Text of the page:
In order to do so, Willow explains that Lawrence – who touched down at Brisbane airport on Nov. 22 to a media scrum before boarding a connecting flight to Newcastle with friends and family – plans to ditch the heavy carbs she regularly consumed while in jail, including rice and fried dishes, which make up a large part of Indonesian cuisin Instead, she’s trying to eat as much fruit and vegetables as she can and cut out sugar.
“It’s all about a low-carb diet for Renae now,” Willow continues, adding Lawrence also hopes to quit cigarettes in the coming months.
“She does smoke but she will be trying to give that up as soon as possible.” On top of adopting better eating habits, Lawrence is also starting to exercise again to help her not just physically, but mentally, too.
“Renae has always enjoyed walking, jogging and playing soccer,” Willow says.
“She also loves playing volleyball so she’s hoping to do all these things again.”
Speaking of Lawrence’s first few days of freedom, Willow says it’s been far from easy for her. “It’s been up and down for Renae, and for now she’s just trying to cope mentally and slowly get back into regular day-to-day activities,” he says.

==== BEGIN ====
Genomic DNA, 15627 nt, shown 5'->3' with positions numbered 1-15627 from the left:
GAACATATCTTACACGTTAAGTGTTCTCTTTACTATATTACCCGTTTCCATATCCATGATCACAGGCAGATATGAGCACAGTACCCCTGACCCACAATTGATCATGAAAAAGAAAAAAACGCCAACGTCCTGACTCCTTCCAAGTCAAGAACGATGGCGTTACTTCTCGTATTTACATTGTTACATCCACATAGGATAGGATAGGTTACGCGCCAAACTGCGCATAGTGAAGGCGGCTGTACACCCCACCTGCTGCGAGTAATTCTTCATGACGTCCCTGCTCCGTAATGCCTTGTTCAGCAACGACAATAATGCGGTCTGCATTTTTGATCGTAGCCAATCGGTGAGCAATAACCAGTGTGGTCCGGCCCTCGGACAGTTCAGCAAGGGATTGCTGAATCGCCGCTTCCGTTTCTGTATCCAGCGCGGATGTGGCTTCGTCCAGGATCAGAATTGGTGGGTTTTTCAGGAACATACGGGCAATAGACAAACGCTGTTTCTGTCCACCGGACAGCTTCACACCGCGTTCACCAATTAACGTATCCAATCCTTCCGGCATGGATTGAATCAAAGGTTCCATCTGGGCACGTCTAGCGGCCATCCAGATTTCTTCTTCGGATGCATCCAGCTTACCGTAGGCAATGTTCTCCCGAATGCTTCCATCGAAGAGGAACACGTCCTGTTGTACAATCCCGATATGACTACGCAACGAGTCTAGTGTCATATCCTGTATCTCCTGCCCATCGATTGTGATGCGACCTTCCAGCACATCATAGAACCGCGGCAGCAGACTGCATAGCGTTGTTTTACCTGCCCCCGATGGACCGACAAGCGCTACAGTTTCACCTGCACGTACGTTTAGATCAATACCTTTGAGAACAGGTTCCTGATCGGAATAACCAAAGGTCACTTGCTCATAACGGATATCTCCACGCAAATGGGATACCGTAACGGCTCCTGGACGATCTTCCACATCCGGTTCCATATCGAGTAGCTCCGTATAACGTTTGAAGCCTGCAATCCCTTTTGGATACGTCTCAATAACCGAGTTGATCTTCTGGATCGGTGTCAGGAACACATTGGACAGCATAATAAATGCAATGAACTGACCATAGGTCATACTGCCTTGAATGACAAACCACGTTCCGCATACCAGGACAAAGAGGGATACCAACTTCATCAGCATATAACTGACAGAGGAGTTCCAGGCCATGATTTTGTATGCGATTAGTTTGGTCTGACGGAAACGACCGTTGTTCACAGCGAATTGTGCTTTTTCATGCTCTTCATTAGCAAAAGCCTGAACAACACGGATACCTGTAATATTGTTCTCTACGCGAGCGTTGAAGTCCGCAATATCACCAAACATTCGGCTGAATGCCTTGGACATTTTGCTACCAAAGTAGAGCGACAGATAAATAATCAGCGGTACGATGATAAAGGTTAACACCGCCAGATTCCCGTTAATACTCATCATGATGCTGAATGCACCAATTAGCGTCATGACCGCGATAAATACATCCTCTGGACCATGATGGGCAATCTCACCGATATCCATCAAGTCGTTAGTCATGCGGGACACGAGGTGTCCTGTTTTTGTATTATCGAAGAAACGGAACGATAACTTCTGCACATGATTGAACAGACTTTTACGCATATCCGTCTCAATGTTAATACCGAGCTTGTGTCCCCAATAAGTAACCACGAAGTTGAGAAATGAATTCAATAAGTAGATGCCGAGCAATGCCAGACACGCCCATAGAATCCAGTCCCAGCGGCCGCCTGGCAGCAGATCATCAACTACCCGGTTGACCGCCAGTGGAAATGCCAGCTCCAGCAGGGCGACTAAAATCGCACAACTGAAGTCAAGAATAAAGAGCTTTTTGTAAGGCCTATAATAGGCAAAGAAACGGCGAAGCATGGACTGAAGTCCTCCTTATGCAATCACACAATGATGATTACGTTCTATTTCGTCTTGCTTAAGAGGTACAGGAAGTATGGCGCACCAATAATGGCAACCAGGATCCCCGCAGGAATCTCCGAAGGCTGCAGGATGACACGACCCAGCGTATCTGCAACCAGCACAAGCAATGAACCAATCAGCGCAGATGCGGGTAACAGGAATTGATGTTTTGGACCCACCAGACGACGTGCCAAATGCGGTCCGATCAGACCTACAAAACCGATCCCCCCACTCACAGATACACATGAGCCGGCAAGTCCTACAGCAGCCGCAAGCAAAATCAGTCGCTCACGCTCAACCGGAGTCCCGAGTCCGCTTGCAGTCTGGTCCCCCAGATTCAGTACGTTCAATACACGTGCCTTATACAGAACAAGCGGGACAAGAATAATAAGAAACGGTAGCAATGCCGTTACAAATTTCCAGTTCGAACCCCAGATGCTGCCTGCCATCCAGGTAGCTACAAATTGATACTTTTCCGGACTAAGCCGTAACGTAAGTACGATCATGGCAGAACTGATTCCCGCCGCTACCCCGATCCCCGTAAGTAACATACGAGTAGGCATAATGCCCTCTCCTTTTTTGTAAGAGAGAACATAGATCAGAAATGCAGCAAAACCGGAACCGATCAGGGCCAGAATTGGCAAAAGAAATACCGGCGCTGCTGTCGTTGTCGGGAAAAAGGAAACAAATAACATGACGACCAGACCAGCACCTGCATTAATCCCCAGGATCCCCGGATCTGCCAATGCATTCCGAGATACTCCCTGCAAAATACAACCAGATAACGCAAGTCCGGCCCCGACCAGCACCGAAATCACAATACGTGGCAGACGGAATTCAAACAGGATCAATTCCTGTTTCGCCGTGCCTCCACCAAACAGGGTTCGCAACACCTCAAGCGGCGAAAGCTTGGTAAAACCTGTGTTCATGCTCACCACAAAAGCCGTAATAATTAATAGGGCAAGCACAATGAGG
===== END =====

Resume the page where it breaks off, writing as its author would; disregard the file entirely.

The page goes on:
Lawrence, who worked as a panel beater in Newcastle prior to her arrest, was just 28 when she was caught at Denpasar airport with drugs strapped to her body, as part of a plot involving eight other Australians.
The only female in the now infamous drug-smuggling group, Lawrence was originally handed a life sentence for her involvement in the crime – which saw kingpins Andrew Chan and Myuran Sukumaran executed by firing squad in 2015 – only for it to be reduced to 20 years on appeal.
Lawrence is the first, and may possibly be the only member of the Bali Nine to return to Australia.
This article originally appeared on WHO.